Muscovy Duck Breast Recipe: Start with delicious duck breasts and sweet ripe figs.
We’re in the midst of the most beautiful season, the peak of autumn, filled with the blazing red of fall foliage and vibrant orange of pumpkin patches. Culinary speaking, autumn is a lovely time for cooking, with gorgeous seasonal ingredients bringing flavor and color to our tables, and the weather allowing for heartier main dishes with meats. Today we’re featuring a duck breast recipe that highlights some of our favorite ingredients: earthy duck breast, sweet figs and voluptuous wine.
This duck breast recipe starts with boneless Muscovy duck breasts. Muscovy duck is a fabulous flavorful fowl meat, with a bold and succulent flavor, much more complex than what you would expect. Paired with the sweet figs cooked in Beaujolais wine, it’s absolute perfection – a sophisticate melding of sweet and salty flavors, a buttery on the inside yet crispy on the outside texture, and just a sublimely rich dish.
Muscovy Duck Breast Recipe: The finished dish! Succulent, sweet and gorgeous.
Cooking Tips For Our Muscovy Duck Breast Recipe
This duck breast recipe is simple, but there are some things to know.
- Muscovy duck breast should always be cooked medium (or medium rare). Overcook it, and it’ll be dry and tough. So…
- Use a kitchen thermometer if you have one, to make sure you don’t overcook it. Our duck breast is ready once the inside temperature reaches 120 degrees.
- Look for the ripest figs you can find, they’re the sweetest! They should be soft (but not mushy), and have small wrinkles on the skin.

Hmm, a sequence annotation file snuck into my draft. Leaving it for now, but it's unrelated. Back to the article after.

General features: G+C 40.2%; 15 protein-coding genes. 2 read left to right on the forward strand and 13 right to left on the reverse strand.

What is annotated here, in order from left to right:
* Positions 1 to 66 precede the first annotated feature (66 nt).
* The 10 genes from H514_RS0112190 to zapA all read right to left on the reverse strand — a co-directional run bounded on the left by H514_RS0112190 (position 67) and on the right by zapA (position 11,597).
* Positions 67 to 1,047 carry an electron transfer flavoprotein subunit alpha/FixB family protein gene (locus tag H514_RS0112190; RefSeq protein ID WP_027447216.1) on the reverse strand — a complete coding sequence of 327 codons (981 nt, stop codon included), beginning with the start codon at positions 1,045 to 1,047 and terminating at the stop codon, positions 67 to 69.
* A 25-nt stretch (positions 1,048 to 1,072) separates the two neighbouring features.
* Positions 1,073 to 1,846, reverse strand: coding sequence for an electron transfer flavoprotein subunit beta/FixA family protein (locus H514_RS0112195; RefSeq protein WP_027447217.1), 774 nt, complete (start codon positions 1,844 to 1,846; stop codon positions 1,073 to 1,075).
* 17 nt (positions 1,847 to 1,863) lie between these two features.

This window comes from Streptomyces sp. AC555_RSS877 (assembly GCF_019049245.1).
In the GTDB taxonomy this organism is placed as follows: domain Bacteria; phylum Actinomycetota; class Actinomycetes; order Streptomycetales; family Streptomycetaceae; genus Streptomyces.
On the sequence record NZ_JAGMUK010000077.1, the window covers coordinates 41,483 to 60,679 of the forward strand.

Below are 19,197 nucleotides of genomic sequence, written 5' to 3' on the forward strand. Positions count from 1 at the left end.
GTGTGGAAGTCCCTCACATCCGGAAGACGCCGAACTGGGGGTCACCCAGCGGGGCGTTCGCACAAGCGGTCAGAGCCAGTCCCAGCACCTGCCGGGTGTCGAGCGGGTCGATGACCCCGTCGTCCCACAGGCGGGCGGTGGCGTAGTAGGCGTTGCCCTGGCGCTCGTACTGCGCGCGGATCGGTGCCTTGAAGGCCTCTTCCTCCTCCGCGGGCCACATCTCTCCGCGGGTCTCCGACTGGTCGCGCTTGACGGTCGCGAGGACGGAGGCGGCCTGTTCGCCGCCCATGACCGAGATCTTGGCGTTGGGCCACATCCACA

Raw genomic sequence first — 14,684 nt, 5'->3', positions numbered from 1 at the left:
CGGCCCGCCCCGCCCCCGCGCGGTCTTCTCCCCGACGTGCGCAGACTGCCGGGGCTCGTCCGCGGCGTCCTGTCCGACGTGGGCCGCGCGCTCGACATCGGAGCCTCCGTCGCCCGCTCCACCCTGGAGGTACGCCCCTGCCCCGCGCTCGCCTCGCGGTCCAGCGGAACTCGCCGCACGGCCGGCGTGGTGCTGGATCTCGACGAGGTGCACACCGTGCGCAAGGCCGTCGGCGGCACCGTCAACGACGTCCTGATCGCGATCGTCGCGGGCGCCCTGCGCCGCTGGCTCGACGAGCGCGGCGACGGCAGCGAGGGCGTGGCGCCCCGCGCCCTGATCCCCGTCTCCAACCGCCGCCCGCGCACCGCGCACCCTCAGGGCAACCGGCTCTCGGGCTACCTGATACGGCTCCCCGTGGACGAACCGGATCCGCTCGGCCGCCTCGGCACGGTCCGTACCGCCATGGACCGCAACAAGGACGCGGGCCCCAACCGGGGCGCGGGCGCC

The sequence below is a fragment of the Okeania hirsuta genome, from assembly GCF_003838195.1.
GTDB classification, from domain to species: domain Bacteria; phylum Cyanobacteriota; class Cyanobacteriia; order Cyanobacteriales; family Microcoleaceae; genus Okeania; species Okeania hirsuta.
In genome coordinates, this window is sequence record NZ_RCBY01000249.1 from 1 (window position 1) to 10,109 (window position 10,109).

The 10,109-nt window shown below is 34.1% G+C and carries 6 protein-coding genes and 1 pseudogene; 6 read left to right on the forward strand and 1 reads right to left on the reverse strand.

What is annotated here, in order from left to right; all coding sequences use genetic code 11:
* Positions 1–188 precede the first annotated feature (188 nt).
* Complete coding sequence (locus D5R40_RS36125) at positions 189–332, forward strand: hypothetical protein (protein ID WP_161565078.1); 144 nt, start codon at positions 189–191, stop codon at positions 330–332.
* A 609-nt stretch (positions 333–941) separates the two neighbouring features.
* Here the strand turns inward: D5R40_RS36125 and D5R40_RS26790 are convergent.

- You don’t need oil or butter for this Muscovy duck breast recipe; the duck meat itself has enough fat to cook to perfection by itself.
- Save the rendered fat from the pan where you cooked the duck breast, this concoction is full of delicious flavor and perfect for sautéing veggies or potatoes
- Serve with your favorite red wine, especially great with Burgundy wine or Pinot Noir.
Duck Breast With Wine-Poached Figs
A delicious combination of perfectly-cooked succulent duck breast, paired with a reduction of sweet figs in Beaujolais wine.
- 2 boneless Muscovy duck breasts
- 6 figs
- 1 stick of cinnamon
- 1 bay leaf
- 2 cup of Beaujolais wine
- 2 cup of Chianti wine
- 1 cup of sugar
- 2 large Yukon gold potatoes
- Salt and pepper
- Parsley for garnish
- Add 2 cups of Beaujolais wine, 2 cups of Chianti wine, of sugar, bay leaf and cinnamon stick to a medium pot, over medium heat. Bring to a boil, then remove from the stove, and add the whole figs. Bring back to a boil and simmer for about 10/15 minutes over medium heat.
- Remove the wine and fig mix from the stove, then carefully remove the figs one by one and place them in a double bowl with ice. Leave to cool. Once the figs are fully cooled down, mix them back up with the wine sauce. If you want, do this one day in advance and keep the sauce in the refrigerator until you use it.
- Pre-heat the oven to 350.
- Peel and dice the potatoes into ½-inch thick cubes. Pour some flour on a shallow dish, and toss the potatoes, very lightly coating them in flour.
- Place a sauté pan over medium-high heat, drizzle some olive oil, and sauté the potatoes until lightly browned. Transfer the potatoes to a shallow oven pan, salt and bake until fully cooked (about 10/15 minutes).